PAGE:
A voyage of marine discovery

Take a journey through some of the marine material held in the National Meteorological Archive

Beaufort Diary (1806) by Met OfficeMet Office

Beaufort Scale

Admiral Beaufort became increasingly dissatisfied with the standard means of measuring and recording wind speed and in 1806, he developed a wind scale and letter system to describe the weather. The wind scale was revised to 12 points the following year and is still in use today.

Maury North Atlantic (1852) by Met OfficeMet Office

Matthew Fontaine Maury

Matthew Fontaine Maury of the US Navy realised that by collating observations it was possible to derive a much greater understanding of the climatology of the oceans.  An international maritime conference was held in Brussels in 1853 and it was agreed to collect and share data.

Index of bottle papers (1870) by Met OfficeMet Office

Message in a Bottle

These ‘Bottle Papers’ as they are more accurately known were used by the Admiralty and the Met Office to understand the direction and speed of currents in the worlds oceans.

Arachne bottle paper (1856) by Met OfficeMet Office

The finder would smash open the bottle and unfold the paper to find either pre-printed, or hand written instructions in the main languages of the world asking them to arrange for the message to be sent back to the Admiralty in the UK. 

Evangeline bottle paper front (1862) by Met OfficeMet Office

Not all messages were formal. This one, was thrown into the Atlantic Ocean by the Captain of the ‘Evangeline'.

Evangeline bottle paper back (1862) by Met OfficeMet Office

He refers to his crew as ‘the most infernally ordinary old shells that ever trod a plank’! He chose to remain anonymous but the Ships Meteorological Logs for the Evangeline are also held in the National Meteorological Archive and the handwriting matches that of Captain J Wolfe.

Royal Charter Storm Chart (1859-10-26/1859-10-26) by Met OfficeMet Office

Royal Charter Storm

On the night of the 25 and 26 November 1859 the UK was struck by the Royal Charter Storm, named after the most famous ship to be lost that night.  Robert FitzRoy believed he could have forecast the storm and asked Parliament for permission to establish a storm warning service.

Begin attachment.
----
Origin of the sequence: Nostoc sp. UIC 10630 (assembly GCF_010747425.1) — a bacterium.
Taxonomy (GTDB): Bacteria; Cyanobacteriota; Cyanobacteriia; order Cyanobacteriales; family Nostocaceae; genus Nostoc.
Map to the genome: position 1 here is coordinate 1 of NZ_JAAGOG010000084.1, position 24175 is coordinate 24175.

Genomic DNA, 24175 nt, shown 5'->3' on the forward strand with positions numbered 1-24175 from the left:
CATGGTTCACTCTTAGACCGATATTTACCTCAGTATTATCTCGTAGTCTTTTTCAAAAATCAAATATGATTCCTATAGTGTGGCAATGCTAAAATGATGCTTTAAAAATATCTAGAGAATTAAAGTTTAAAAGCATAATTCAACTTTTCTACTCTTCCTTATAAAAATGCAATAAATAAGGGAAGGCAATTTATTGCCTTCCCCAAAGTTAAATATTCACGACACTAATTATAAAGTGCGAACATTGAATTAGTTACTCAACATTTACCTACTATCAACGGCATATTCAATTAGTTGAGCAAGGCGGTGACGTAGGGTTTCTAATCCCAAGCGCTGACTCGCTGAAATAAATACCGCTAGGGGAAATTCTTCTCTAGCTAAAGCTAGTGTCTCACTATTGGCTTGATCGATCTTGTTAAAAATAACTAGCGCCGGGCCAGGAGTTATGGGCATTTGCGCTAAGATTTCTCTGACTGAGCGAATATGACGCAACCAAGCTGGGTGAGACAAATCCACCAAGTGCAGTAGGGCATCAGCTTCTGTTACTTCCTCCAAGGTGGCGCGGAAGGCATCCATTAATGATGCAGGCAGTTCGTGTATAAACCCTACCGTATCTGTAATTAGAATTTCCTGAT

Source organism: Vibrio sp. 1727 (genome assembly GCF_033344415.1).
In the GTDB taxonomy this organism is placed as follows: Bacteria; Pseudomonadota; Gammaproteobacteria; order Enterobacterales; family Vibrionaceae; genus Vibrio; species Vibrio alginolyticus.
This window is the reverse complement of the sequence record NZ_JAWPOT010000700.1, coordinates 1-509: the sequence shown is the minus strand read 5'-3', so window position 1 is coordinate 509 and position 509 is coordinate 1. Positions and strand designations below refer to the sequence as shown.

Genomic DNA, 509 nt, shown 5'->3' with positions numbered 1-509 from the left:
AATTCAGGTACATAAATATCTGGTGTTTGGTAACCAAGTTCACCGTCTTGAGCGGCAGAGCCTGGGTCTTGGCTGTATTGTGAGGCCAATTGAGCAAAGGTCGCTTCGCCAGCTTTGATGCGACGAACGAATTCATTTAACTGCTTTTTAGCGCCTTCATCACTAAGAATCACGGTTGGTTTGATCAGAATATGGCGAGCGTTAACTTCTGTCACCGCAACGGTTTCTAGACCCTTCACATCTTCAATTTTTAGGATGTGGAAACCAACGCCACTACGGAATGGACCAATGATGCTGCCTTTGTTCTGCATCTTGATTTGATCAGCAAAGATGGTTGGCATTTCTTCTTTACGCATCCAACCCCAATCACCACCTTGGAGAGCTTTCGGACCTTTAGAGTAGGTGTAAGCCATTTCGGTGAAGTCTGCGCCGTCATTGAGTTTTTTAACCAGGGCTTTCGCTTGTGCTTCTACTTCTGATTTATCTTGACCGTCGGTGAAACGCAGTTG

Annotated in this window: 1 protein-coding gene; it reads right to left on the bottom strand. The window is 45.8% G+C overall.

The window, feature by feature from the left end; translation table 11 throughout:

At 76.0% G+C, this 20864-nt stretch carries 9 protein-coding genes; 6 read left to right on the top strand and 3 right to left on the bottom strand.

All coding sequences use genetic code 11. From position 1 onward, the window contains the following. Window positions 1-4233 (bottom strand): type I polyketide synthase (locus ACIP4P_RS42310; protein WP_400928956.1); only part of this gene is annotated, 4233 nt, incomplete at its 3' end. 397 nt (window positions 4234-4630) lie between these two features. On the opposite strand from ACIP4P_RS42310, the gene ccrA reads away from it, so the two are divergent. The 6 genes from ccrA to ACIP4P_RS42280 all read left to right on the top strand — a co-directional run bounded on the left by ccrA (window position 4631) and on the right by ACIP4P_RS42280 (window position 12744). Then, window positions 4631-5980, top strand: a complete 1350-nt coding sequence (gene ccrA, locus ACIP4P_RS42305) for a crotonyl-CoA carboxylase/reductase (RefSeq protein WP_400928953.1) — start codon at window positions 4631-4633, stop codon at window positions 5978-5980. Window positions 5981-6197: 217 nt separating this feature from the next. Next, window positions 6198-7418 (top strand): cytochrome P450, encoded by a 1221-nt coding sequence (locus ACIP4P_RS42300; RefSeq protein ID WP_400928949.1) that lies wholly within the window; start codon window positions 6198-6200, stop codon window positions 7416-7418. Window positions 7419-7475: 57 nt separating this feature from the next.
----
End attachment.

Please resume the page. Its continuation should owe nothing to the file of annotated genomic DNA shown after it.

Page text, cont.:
Cautionary Signals (1861) by Met OfficeMet Office

Storm Warning Service

After analysing the Royal Charter Gale, FitzRoy proposed a national Storm Warning system. The first warning was issued on 5th February 1861. It used a combination of canvas cones and drums to warn ships both in harbour and along the coasts of an approaching gale. 

Titanic Iceberg Report (1912) by Met OfficeMet Office

Titanic Disaster

North Atlantic ice reports are held in the National Meteorological Archive and the report here notes that on 14th April 1912, the British steamer Titanic collided with an iceberg, and went down soon after.

Prince of Wales - Bismarck Action Barograph Trace (1941) by Met OfficeMet Office

HMS Prince of Wales - Ship log

A barogram trace taken from the ship log of HMS Prince of Wales in May 1941

On Saturday 24th May 1941, HMS Prince of Wales was involved in the Battle of Denmark straight and the effect of vibrations caused by firing of guns can be seen clearly on this barogram trace.

OWS Weather Adviser (1961) by Met OfficeMet Office

Ocean Weather Ships

In 1946 the Conference of Directors of the International Meteorological Organisation passed a resolution urging the establishment of stationary meteorological ships in certain ocean areas to collect weather data. 

The Met Office operated weather ships between 1947 and 1996.

Deployment of MAWS Weather Station Buoy off the Shetland Islands by Met OfficeMet Office

Marine Buoys

One of the recommendations after an intense storm in October 1987 was to look at deploying additional buoys in the area to the south-west of the United Kingdom.

This recommendation was carried out and the new network of buoys still provides important marine data for forecasting.

Credits: All media
The story featured may in some cases have been created by an independent third party and may not always represent the views of the institutions, listed below, who have supplied the content.
Explore more
Related theme
Met Office
Demystifying the science behind the weather and why it matters
View theme
Google apps